For GMs, this constraint on the use of a magic items gives us some flexibility.  For example, a single mage taking on a group of 6 adventurers might have a heck of a time with standard gear.  Throw in a magic weapon, and now you have a battle.  But, hand that weapon then to a PC, and there is a balance problem.


The other problems is the struggle of good vs evil.  With a group of do-gooder adventurers fighting evil, the do-gooder adventurers shouldn't really be picking up every magical item conjured from the dark side of the force, strapping it on, and going about their merry way.  There is a price for using magic items conjured from evil.  Constraints give those items personality so the demon hand of killing can't be picked up by a paladin and used.  Quite simply, the consequence to the paladin if that were allowed should be an alignment penalty.  But, in a campaign where evil alignments aren't allowed, the logical outcome is not to allow the magic to be compatible so it could happen to being with.  That doesn't mean a paladin can't lose his lawful good alignment or the support of his deity, but it does mean that a character can't just change their alignment at will to get better equipment.


The other advantage is that keying a item reduces its resell value.  I get to give PCs better items for the effective loot value by keying the items.


The counter to keying is the Use Magic Device skill.  UMD allows a PC to activate an item blindly, read a spell scroll, use a wand, or emulate a class, ability score, alignment, race, or class feature to activate an item.  Though these rolls are tough they can be used.


Armor and Clothing
Armor and clothing is a different matter.  In this case, size matters a lot.  And though our group ignores armor check penalties, this generally means that the armor (and other clothing) pretty well has to be made of the individual and fit properly.  Picking up and using any armor is tricky.  Expect there to be negatives to this.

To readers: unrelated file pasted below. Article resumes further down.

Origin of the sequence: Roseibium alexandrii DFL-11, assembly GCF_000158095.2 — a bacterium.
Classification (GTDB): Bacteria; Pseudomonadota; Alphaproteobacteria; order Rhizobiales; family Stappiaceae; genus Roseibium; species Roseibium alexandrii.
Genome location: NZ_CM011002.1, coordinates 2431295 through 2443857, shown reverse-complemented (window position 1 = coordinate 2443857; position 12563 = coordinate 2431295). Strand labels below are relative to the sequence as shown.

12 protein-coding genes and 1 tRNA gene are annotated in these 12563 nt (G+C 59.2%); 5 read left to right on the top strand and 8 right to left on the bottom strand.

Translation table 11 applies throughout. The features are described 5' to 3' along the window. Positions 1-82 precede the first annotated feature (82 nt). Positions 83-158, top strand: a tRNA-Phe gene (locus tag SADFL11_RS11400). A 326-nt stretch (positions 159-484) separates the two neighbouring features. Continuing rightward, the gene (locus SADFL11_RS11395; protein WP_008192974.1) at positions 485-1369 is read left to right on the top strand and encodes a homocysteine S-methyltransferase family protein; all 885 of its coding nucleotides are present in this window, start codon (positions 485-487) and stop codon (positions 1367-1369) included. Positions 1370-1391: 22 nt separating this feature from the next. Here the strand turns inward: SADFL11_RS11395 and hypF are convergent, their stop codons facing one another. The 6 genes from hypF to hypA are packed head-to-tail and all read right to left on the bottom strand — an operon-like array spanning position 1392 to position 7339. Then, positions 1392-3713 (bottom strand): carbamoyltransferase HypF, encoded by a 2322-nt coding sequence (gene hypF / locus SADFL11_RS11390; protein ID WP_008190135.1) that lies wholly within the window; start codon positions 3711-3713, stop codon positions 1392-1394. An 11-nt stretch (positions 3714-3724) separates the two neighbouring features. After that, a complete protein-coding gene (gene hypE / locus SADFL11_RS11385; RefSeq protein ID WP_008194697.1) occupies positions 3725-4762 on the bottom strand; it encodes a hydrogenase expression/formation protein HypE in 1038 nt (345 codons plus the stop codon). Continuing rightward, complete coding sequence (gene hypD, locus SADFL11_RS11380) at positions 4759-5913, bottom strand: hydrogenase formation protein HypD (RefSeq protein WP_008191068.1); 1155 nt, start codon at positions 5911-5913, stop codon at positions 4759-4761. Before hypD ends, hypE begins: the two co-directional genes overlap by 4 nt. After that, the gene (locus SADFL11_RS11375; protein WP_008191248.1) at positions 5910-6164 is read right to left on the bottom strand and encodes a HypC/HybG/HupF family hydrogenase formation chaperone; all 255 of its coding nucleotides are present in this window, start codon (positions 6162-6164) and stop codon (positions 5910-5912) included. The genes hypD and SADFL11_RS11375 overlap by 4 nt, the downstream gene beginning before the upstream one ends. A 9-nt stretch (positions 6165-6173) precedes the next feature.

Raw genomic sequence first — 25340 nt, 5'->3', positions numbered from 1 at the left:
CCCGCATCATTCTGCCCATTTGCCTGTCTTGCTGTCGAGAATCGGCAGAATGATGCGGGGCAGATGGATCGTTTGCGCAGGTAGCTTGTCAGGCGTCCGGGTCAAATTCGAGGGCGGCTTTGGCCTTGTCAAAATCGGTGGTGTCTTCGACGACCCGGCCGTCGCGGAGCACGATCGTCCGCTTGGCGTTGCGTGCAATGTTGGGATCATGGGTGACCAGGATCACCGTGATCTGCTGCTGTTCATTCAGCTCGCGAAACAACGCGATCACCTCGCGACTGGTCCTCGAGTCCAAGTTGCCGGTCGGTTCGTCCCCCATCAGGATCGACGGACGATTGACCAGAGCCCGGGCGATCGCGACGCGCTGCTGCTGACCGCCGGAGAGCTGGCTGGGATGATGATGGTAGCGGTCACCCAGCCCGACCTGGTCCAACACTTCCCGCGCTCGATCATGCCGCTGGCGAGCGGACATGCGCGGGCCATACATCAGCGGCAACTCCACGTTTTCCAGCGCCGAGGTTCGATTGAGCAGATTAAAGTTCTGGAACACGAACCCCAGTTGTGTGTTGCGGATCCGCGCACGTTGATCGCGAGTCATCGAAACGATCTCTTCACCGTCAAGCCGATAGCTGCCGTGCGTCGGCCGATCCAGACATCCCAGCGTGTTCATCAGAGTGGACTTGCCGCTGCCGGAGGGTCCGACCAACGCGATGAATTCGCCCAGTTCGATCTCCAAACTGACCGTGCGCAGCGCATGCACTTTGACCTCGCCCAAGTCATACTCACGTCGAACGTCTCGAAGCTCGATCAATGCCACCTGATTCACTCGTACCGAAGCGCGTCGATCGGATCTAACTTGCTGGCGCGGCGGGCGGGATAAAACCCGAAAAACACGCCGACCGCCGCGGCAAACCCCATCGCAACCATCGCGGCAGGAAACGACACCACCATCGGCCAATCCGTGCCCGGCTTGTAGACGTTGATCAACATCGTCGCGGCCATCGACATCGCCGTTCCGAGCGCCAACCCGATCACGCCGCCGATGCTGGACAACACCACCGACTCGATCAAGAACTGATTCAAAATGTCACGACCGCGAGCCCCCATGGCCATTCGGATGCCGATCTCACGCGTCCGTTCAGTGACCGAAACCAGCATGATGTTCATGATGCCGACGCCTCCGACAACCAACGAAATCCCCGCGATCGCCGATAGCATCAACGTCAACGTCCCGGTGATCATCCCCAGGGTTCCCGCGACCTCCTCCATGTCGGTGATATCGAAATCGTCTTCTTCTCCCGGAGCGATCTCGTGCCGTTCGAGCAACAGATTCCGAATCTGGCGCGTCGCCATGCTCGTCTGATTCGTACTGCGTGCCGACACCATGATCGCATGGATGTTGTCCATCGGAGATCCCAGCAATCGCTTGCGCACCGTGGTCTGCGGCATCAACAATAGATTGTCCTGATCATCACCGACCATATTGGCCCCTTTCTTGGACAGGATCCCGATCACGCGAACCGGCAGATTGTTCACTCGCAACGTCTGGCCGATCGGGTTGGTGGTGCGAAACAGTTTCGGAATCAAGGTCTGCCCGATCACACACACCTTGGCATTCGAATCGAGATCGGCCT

Sunday, March 11, 2012

Some New Painted Minis

I just finished a big batch of winter minis that I have painted.  Sorry in advance for blurryness -- I'll try to take a few better pics and replace them later.

Adamantium Golem


Basalisk


Ogre


Cloaker


Pengium, Turtle, and Fox Familiars


Gnome Barbarian


Old Ogre

Guards carrying Chest


Merchant


Ogre Mage


Red-Headed Fighter


Winter Wolf and Regular Wolf

Advanced Race Guide

I am excited about this.  Maybe for my next campaign.  Only 15 more levels to go.

Saturday, March 10, 2012

Anti-Magic, Hyper-Magic, and Wild Magic Fields

Magic in the alternate timeline of Faerun that my campaign is in flows from Mystra and the weave.  However, remnants of battles and worlds and events present and past influence the flow of magic.  In the alternate timeline, leaking weave energy is also influencing magic.

Places where catastrophic magic occurrences have taken place or places so cursed may be influenced by anti-magic fields.  These fields decrease the amount of magical energy available, effectively increasing the level of spells that can be cast, and, in extreme cases, even completely eliminating magic.  For a mage, these areas are dangerous two fold:  1)  Their normal magical defenses and offenses will not function well or perhaps at all.  2) In extreme cases, the effect may in fact result in a magical shadow curse that sucks permanent hitpoints right out of them (see previous post).

Wild magic areas may exist in regions where the flow of magic has been warped.  Wild magic areas result in concentration checks required for all spells and magical items to function properly.  In the case of failure, unexpected magical effects may take place, putting the castor and those nearby in potentially grave danger.

Hypermagic areas are perhaps the most dangerous areas in all of Faerun.  In hypermagic areas, the magic field that permeates Faerun is increase manyfold.  Magical spells increase in power and intensity with unknown limits.  Magical items can explode with power and overload.  Even non-mages can accidentally trigger magical spells by speaking or gestering with intent.  In summary, anyone can cause bad things to happen, and those with power can cause really bad things to happen.

For the GM, the stats are easy.  Antimagic fields are characterized by an effective level increase of spells cast, or by simply 'no magic'.  Wild magic fields are characterized by their concentration DC check.  Hypermagic fields are characterized by a mutiplier (i.e. x3, x10, x100) that affects spell outcomes.  At x10 and above, the GM also may interpret actions into spells as relevant to the actions and the environment.